Women behind the camera

As a belated tribute to International Women’s Day, let’s look at women photographers. Specifically, women photographers who were working Australia in 1900.

By 1900, it was relatively easy to take good photographs – compared to how it was in say, 1860. This was mainly due to Kodak, which had produced celluloid film and small portable cameras to replace the heavy glass plates and large apparatus. They also produced the Kodak Girl to appeal to an untapped market –  women. This led to some great advertising posters.


But let’s focus on Australia. Were women earning a living by taking photographs in Australia in 1900, the way Beatrix Spence does in Taken At Night?

Well, close enough. Here are some examples:

Emily Florence Kate O’Shaugnessy  was one half of the photographic firm of Johnstone, O’Shannessy & Co. Apparently she had had previously operated her own studio. The firm received a medal at the 1866 Melbourne Intercolonial Exhibition for their coloured, plain and ‘mezzotint’ photographic portraits.She seems to have had a long career, as she photographed a meeting of scientists in 1890 and Edmund Barton, later Prime Minister of Australia, in 1898.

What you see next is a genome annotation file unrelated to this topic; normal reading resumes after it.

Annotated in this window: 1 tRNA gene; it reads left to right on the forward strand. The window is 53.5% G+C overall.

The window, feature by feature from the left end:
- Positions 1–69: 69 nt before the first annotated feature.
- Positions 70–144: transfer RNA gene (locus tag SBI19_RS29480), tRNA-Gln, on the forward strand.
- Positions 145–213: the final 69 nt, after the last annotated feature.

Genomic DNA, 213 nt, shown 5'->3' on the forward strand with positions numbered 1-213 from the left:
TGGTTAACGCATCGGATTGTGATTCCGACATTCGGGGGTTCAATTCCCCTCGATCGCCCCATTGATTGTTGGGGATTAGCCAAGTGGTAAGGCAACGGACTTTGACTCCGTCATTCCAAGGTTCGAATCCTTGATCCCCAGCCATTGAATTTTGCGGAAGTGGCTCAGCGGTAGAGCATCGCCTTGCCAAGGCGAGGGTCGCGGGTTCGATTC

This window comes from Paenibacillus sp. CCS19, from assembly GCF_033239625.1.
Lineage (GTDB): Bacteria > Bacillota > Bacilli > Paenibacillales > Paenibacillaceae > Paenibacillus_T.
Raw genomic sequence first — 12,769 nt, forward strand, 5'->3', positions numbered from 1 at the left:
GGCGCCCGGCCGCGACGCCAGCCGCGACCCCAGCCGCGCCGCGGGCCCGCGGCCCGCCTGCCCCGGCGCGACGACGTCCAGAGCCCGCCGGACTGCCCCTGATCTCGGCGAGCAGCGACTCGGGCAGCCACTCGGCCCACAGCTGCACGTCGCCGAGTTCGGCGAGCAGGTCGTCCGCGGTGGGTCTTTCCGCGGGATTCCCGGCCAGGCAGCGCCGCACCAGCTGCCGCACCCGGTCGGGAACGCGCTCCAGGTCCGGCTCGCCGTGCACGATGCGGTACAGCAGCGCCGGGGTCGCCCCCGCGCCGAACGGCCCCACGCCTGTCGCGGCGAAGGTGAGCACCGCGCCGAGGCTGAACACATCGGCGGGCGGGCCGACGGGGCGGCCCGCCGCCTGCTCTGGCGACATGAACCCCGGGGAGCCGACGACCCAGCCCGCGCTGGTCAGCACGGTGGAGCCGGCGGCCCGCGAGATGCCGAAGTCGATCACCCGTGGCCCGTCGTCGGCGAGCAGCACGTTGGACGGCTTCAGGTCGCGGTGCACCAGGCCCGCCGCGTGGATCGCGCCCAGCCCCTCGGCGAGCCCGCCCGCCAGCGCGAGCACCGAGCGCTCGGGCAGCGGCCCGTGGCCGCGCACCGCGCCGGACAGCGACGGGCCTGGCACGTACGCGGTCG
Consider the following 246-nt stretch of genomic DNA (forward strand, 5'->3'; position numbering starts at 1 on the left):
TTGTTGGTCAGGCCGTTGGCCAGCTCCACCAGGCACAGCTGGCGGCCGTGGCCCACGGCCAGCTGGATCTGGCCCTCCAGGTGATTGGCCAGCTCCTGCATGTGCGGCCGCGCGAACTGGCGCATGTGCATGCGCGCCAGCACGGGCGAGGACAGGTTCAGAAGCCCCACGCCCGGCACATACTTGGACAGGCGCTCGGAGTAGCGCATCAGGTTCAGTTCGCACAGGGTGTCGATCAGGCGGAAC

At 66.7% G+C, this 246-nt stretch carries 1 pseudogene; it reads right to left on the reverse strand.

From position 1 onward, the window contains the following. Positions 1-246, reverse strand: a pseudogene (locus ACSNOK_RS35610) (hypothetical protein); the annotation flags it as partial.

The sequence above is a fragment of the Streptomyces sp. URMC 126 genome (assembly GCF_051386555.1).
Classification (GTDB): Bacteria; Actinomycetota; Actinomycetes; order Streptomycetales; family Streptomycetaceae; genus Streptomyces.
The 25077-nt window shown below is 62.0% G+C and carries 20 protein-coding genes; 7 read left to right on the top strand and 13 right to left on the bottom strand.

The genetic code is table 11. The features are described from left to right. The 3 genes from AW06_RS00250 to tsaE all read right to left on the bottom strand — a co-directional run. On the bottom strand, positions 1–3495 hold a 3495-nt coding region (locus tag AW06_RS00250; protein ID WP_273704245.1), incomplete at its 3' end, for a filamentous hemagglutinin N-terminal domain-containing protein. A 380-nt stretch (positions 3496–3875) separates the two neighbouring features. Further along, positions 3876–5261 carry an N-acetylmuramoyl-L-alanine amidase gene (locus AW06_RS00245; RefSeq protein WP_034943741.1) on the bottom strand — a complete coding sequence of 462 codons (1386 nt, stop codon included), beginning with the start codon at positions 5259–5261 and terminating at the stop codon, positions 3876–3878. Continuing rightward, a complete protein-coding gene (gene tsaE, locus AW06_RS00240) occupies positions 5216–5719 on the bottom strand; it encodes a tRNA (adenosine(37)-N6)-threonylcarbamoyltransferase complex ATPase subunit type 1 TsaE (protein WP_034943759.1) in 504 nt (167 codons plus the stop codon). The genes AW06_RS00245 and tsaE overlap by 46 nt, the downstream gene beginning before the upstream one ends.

Moore photo of Proctor
Photograph of artist Thea Proctor from the studio of May and Mina Moore

May and Mina ( or Minna) Moore were sisters, born in New Zealand, who came to Sydney and established a photographic studio around 1909. May was trained in painting. They specialised in portraits and took shadowy, sepia toned photographs of Sydney’s artistic, theatrical and literary elite. Mina Moore later set up a studio on Melbourne. They were quite prolific. My family has an original photograph from May Moore’s studio, of a great great uncle on the eve of setting off to war in 1915.

Ruth Hollick worked as a travelling freelance photographer in about 1908-9 in Victoria. She moved into Mina Moore’s former studio in 1918. She was well known for child portraits.

There have been some exhibitions and books written about the history of women in photography, but their photographs when they turn up, are still likely to go unrecognised.

Of course there were many amateur photographers in this time as well. The simplicity of the Kodak camera made it a popular pastime for women. Women were often behind the camera, recording history.

Writing about a photographer appealed to me because the photographer is an observer of people and events. Beatrix and her camera have a reason to go places that other women did not.

Do you know of any other early women photographers?




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